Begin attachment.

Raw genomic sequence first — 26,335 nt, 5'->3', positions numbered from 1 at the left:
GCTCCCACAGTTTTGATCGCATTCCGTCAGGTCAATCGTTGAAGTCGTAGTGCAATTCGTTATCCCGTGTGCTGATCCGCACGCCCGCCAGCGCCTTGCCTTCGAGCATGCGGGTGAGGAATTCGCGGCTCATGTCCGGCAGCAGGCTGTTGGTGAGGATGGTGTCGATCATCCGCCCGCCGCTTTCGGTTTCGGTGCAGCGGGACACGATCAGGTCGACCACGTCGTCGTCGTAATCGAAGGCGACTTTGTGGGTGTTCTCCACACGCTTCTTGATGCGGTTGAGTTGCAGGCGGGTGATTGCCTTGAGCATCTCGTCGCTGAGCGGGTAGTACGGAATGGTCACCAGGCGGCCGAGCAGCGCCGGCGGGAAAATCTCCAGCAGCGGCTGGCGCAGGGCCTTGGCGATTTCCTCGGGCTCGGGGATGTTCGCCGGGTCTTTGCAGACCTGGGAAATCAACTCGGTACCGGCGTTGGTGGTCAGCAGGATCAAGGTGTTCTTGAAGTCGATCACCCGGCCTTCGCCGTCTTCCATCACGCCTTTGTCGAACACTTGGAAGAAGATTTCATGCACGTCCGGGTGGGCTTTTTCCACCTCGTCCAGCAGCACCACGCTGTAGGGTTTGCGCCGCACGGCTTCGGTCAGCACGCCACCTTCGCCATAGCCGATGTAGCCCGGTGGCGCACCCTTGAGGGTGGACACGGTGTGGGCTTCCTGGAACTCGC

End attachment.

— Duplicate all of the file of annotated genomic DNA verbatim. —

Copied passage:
Raw genomic sequence first — 26,335 nt, 5'->3', positions numbered from 1 at the left:
GCTCCCACAGTTTTGATCGCATTCCGTCAGGTCAATCGTTGAAGTCGTAGTGCAATTCGTTATCCCGTGTGCTGATCCGCACGCCCGCCAGCGCCTTGCCTTCGAGCATGCGGGTGAGGAATTCGCGGCTCATGTCCGGCAGCAGGCTGTTGGTGAGGATGGTGTCGATCATCCGCCCGCCGCTTTCGGTTTCGGTGCAGCGGGACACGATCAGGTCGACCACGTCGTCGTCGTAATCGAAGGCGACTTTGTGGGTGTTCTCCACACGCTTCTTGATGCGGTTGAGTTGCAGGCGGGTGATTGCCTTGAGCATCTCGTCGCTGAGCGGGTAGTACGGAATGGTCACCAGGCGGCCGAGCAGCGCCGGCGGGAAAATCTCCAGCAGCGGCTGGCGCAGGGCCTTGGCGATTTCCTCGGGCTCGGGGATGTTCGCCGGGTCTTTGCAGACCTGGGAAATCAACTCGGTACCGGCGTTGGTGGTCAGCAGGATCAAGGTGTTCTTGAAGTCGATCACCCGGCCTTCGCCGTCTTCCATCACGCCTTTGTCGAACACTTGGAAGAAGATTTCATGCACGTCCGGGTGGGCTTTTTCCACCTCGTCCAGCAGCACCACGCTGTAGGGTTTGCGCCGCACGGCTTCGGTCAGCACGCCACCTTCGCCATAGCCGATGTAGCCCGGTGGCGCACCCTTGAGGGTGGACACGGTGTGGGCTTCCTGGAACTCGC